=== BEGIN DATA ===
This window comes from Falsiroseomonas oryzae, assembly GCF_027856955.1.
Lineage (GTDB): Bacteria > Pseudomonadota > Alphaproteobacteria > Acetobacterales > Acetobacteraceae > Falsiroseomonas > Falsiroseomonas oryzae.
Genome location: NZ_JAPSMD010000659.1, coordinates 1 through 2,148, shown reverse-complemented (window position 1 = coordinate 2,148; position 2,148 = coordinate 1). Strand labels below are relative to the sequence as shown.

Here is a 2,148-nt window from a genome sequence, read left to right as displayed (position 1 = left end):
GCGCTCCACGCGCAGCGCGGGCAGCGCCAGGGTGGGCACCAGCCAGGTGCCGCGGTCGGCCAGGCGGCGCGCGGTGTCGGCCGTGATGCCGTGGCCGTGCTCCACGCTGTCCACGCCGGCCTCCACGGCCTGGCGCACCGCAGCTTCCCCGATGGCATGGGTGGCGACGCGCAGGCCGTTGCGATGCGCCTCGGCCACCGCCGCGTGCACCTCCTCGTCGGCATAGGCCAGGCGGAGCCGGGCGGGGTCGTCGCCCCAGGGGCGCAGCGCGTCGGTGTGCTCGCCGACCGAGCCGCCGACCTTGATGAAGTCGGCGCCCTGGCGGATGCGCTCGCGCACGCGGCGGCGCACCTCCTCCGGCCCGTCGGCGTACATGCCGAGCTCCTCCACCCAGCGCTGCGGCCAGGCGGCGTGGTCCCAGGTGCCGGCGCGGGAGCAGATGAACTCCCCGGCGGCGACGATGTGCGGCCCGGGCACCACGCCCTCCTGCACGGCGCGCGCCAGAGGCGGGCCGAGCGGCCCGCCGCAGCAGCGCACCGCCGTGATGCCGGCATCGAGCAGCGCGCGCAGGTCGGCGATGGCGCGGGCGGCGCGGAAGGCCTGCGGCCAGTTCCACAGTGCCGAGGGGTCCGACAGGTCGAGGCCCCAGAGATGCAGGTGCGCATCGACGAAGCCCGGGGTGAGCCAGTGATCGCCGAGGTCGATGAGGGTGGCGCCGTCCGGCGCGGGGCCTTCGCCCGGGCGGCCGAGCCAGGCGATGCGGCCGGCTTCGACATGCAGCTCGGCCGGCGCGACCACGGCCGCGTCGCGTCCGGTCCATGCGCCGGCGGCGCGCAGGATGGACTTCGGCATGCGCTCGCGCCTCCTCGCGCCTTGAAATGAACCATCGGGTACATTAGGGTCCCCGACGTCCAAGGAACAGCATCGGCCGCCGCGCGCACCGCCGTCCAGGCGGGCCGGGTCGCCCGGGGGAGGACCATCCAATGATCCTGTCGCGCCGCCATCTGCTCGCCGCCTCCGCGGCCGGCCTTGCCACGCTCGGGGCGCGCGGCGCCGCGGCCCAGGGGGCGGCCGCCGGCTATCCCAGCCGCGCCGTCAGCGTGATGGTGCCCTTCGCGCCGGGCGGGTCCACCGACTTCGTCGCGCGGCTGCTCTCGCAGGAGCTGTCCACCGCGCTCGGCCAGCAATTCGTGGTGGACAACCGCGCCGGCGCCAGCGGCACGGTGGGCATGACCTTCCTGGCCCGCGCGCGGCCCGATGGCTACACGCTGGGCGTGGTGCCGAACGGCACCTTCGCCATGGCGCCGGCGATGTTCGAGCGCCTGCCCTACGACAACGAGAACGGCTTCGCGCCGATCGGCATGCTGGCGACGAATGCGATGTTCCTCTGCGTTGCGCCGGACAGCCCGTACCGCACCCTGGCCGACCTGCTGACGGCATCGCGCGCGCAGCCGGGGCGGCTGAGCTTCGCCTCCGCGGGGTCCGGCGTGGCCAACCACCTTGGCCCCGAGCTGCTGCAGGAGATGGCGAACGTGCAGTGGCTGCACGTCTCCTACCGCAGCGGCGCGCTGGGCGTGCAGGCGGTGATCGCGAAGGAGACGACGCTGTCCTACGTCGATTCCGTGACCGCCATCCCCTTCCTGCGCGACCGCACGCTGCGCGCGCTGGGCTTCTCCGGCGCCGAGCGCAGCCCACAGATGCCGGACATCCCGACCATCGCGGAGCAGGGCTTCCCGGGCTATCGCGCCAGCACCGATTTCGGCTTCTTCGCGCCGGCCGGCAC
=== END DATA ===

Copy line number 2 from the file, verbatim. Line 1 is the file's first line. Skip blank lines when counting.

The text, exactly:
Lineage (GTDB): Bacteria > Pseudomonadota > Alphaproteobacteria > Acetobacterales > Acetobacteraceae > Falsiroseomonas > Falsiroseomonas oryzae.